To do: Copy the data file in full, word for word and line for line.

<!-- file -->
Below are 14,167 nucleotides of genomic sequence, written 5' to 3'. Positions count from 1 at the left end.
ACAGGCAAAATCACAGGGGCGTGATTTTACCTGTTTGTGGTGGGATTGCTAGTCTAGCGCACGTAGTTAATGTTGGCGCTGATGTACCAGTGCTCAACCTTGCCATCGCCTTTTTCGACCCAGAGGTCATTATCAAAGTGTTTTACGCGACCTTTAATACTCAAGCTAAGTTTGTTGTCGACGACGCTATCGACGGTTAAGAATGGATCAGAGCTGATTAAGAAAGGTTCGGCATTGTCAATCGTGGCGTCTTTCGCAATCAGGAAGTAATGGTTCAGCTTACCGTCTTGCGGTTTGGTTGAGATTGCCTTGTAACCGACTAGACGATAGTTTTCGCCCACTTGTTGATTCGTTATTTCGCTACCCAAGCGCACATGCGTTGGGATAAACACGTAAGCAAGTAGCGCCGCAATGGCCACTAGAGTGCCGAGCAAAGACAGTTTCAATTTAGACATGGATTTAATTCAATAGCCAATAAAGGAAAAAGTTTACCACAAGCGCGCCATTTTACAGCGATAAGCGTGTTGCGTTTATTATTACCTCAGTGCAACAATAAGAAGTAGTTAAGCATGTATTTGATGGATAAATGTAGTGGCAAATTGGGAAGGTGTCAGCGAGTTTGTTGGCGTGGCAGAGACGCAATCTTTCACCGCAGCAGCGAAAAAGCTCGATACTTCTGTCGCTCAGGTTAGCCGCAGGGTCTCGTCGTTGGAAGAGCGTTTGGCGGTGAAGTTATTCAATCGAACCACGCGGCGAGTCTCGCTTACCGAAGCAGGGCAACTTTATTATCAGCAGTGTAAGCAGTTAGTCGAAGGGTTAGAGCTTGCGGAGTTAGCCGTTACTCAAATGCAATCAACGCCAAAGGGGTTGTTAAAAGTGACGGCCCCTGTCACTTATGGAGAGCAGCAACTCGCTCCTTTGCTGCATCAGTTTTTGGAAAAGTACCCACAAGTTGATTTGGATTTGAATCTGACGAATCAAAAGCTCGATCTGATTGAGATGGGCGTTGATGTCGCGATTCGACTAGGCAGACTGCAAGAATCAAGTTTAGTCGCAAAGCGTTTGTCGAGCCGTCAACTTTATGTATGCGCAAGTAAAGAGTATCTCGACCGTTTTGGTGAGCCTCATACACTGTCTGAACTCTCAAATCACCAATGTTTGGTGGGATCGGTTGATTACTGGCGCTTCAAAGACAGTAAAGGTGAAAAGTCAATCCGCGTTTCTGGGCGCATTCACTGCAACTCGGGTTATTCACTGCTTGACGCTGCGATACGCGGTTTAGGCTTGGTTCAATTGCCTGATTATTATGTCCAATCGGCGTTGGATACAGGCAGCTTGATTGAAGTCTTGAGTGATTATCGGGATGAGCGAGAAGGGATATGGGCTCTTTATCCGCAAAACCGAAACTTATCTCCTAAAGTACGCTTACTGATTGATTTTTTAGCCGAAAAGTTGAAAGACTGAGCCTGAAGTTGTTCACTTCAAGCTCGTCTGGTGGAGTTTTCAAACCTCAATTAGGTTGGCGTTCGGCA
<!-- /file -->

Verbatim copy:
Below are 14,167 nucleotides of genomic sequence, written 5' to 3'. Positions count from 1 at the left end.
ACAGGCAAAATCACAGGGGCGTGATTTTACCTGTTTGTGGTGGGATTGCTAGTCTAGCGCACGTAGTTAATGTTGGCGCTGATGTACCAGTGCTCAACCTTGCCATCGCCTTTTTCGACCCAGAGGTCATTATCAAAGTGTTTTACGCGACCTTTAATACTCAAGCTAAGTTTGTTGTCGACGACGCTATCGACGGTTAAGAATGGATCAGAGCTGATTAAGAAAGGTTCGGCATTGTCAATCGTGGCGTCTTTCGCAATCAGGAAGTAATGGTTCAGCTTACCGTCTTGCGGTTTGGTTGAGATTGCCTTGTAACCGACTAGACGATAGTTTTCGCCCACTTGTTGATTCGTTATTTCGCTACCCAAGCGCACATGCGTTGGGATAAACACGTAAGCAAGTAGCGCCGCAATGGCCACTAGAGTGCCGAGCAAAGACAGTTTCAATTTAGACATGGATTTAATTCAATAGCCAATAAAGGAAAAAGTTTACCACAAGCGCGCCATTTTACAGCGATAAGCGTGTTGCGTTTATTATTACCTCAGTGCAACAATAAGAAGTAGTTAAGCATGTATTTGATGGATAAATGTAGTGGCAAATTGGGAAGGTGTCAGCGAGTTTGTTGGCGTGGCAGAGACGCAATCTTTCACCGCAGCAGCGAAAAAGCTCGATACTTCTGTCGCTCAGGTTAGCCGCAGGGTCTCGTCGTTGGAAGAGCGTTTGGCGGTGAAGTTATTCAATCGAACCACGCGGCGAGTCTCGCTTACCGAAGCAGGGCAACTTTATTATCAGCAGTGTAAGCAGTTAGTCGAAGGGTTAGAGCTTGCGGAGTTAGCCGTTACTCAAATGCAATCAACGCCAAAGGGGTTGTTAAAAGTGACGGCCCCTGTCACTTATGGAGAGCAGCAACTCGCTCCTTTGCTGCATCAGTTTTTGGAAAAGTACCCACAAGTTGATTTGGATTTGAATCTGACGAATCAAAAGCTCGATCTGATTGAGATGGGCGTTGATGTCGCGATTCGACTAGGCAGACTGCAAGAATCAAGTTTAGTCGCAAAGCGTTTGTCGAGCCGTCAACTTTATGTATGCGCAAGTAAAGAGTATCTCGACCGTTTTGGTGAGCCTCATACACTGTCTGAACTCTCAAATCACCAATGTTTGGTGGGATCGGTTGATTACTGGCGCTTCAAAGACAGTAAAGGTGAAAAGTCAATCCGCGTTTCTGGGCGCATTCACTGCAACTCGGGTTATTCACTGCTTGACGCTGCGATACGCGGTTTAGGCTTGGTTCAATTGCCTGATTATTATGTCCAATCGGCGTTGGATACAGGCAGCTTGATTGAAGTCTTGAGTGATTATCGGGATGAGCGAGAAGGGATATGGGCTCTTTATCCGCAAAACCGAAACTTATCTCCTAAAGTACGCTTACTGATTGATTTTTTAGCCGAAAAGTTGAAAGACTGAGCCTGAAGTTGTTCACTTCAAGCTCGTCTGGTGGAGTTTTCAAACCTCAATTAGGTTGGCGTTCGGCA